[DISCLAIMER: The opinions expressed in my posts are personal opinions, and they do not reflect the editorial policy of Social Psychological and Personality Science or its sponsoring associations, which are responsible for setting editorial policy for the journal.]
bear, having recently joined SIPS
i have found scientific utopia.*sometimes, when i lay awake at night, it's hard for me to believe that science will ever look the way i want it to look,** with everyone being skeptical of preliminary evidence, conclusions being circumscribed, studies being pre-registered, data and materials being open, and civil post-publication criticism being a normal part of life.then i realized that utopia already exists. it's how we treat replication studies.i've never tried to do a replication study,*** but some of my best friends (and two of my grad students) are replicators. so i know a little bit about the process of trying to get a replication study published. short version: it's super hard.we (almost always) hold replication studies to an extremely high standard. that's why i'm surprised whenever i hear people say that researchers do replications in order to get an 'easy' publication. replications are not for the faint of heart. if you want to have a chance of getting a failed replication**** published in a good journal, here's what you often have to do:
- carefully match the design and procedure to the original study. except when you shouldn't. adapt the materials to your local time and culture, but don't change too much. pre-test your materials if possible. get the design approved by people who probably wish you weren't doing this study.
- pre-register everything. be thorough - expect people to assume you were biased (more biased than the original researchers) and that these biases might have led you to inadvertently cherry-pick.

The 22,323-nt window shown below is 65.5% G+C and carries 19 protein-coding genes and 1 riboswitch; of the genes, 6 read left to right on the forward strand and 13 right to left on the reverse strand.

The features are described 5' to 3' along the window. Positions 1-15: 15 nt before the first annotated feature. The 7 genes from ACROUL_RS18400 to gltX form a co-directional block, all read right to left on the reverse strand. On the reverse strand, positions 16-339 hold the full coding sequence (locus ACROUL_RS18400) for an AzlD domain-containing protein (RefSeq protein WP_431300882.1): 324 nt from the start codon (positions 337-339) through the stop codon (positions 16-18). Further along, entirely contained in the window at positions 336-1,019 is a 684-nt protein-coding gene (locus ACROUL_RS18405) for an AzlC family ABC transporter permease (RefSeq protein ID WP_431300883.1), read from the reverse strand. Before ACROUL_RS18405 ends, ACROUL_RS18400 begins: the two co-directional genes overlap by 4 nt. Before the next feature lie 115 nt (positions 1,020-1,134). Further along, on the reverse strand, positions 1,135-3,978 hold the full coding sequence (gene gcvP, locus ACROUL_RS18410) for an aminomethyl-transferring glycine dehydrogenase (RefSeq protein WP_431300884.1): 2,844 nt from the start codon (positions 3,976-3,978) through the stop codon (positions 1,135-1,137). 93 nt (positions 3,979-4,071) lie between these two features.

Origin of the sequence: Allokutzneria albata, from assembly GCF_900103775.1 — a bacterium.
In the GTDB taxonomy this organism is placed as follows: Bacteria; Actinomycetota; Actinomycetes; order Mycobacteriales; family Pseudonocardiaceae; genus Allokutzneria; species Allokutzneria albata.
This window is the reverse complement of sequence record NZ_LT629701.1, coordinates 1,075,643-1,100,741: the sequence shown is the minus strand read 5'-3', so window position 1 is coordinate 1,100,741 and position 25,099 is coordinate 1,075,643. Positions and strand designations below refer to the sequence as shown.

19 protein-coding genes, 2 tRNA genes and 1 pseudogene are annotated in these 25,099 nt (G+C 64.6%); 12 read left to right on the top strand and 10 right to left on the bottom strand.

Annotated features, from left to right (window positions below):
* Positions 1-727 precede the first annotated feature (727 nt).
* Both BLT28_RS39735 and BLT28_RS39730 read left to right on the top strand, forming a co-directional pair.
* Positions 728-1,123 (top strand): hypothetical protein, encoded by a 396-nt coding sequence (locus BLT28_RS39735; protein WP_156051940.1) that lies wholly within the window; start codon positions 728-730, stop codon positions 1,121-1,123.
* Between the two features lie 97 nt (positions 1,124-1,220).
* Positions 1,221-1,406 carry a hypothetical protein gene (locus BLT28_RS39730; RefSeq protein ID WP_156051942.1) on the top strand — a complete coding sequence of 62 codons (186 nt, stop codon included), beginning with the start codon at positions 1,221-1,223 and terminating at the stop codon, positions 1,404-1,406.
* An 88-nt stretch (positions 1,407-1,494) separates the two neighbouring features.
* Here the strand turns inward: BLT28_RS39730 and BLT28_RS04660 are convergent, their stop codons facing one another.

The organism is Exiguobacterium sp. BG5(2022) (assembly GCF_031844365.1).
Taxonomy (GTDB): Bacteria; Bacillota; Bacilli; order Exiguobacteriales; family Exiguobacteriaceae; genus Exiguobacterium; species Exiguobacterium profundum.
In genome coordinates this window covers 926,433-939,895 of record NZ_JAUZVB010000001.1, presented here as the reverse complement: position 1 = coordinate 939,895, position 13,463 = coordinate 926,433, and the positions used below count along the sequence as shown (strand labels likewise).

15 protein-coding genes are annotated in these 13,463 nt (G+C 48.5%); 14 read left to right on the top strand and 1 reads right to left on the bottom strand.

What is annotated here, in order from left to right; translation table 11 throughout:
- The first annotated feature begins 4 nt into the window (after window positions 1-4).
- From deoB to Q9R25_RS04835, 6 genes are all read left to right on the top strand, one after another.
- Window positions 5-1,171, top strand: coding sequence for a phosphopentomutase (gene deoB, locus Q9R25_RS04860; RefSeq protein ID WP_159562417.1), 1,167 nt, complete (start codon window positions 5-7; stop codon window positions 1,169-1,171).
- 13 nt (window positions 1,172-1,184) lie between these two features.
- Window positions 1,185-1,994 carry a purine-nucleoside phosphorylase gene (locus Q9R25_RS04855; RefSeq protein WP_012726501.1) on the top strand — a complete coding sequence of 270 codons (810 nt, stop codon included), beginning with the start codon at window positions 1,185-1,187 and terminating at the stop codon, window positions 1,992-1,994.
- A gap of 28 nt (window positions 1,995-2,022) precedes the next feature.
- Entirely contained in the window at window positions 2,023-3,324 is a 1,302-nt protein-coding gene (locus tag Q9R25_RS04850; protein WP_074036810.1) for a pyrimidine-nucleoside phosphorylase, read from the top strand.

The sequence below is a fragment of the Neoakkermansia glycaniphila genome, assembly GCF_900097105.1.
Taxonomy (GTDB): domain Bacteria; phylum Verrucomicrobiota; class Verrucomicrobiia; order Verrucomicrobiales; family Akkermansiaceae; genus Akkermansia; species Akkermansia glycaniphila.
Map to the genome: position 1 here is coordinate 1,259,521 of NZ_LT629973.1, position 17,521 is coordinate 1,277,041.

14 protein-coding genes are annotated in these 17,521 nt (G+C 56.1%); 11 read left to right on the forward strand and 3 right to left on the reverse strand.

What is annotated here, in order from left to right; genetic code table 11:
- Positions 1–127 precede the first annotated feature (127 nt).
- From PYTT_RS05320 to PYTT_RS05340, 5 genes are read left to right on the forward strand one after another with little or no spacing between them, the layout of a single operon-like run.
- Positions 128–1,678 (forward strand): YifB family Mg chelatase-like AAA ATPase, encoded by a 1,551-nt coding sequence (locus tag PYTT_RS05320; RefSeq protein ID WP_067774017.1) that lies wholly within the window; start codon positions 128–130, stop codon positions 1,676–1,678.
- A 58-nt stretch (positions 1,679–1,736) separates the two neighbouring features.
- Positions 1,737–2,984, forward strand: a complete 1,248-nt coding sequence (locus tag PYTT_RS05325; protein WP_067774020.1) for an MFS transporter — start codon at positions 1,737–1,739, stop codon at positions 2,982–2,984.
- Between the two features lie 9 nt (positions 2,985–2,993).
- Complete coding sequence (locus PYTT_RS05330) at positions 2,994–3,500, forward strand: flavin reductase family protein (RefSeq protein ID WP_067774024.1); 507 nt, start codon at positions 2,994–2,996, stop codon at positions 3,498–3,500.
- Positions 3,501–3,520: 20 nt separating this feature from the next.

- run a shitload of participants.
- one more time, you forgot a potential moderator that the reviewers just thought of.
- make sure that nowhere in your manuscript do you state with confidence that the evidence shows there is no effect. admit that you might have made a type II error. circumscribe all your conclusions and give serious consideration to alternative explanations, even if you think they're very unlikely.
- make all of your materials publicly available. expect people to question your expertise, so provide as much information as possible about all details of your method.
- make all of your data publicly available. this is not optional. you don't get the same liberties as original researchers - open data is an imperative.
- get through peer review, with a decent chance that one of your reviewers will perceive your manuscript as a personal attack on them.
- once your paper is published be prepared for it to be picked apart and reanalyzed. your conclusions will not be allowed to stand on their own, they will be doubted, and your results will be discounted for a variety of reasons.
- you will told by well-respected senior scientists that you are harming your field, or wasting your time, or betraying your lack of creativity, or that you must be trying to take people down.from the tone of my writing, i wouldn't blame you for assuming that i think we are unfair to replication studies. actually, i think we are unfair to original studies. i would like us to treat original studies more like we treat replication studies (except maybe that last point).imagine, if you can, a world where we hope for the following in original research:
- pour tons of thought and effort into the study design before you think about collecting data. show the design and procedure to skeptics who don't believe your theory. let them pick it apart and make changes. build a study that even they would agree is a strong test.
- think about whether your materials would work in other times and places, so that researchers who want to replicate your study in other contexts know what factors to consider.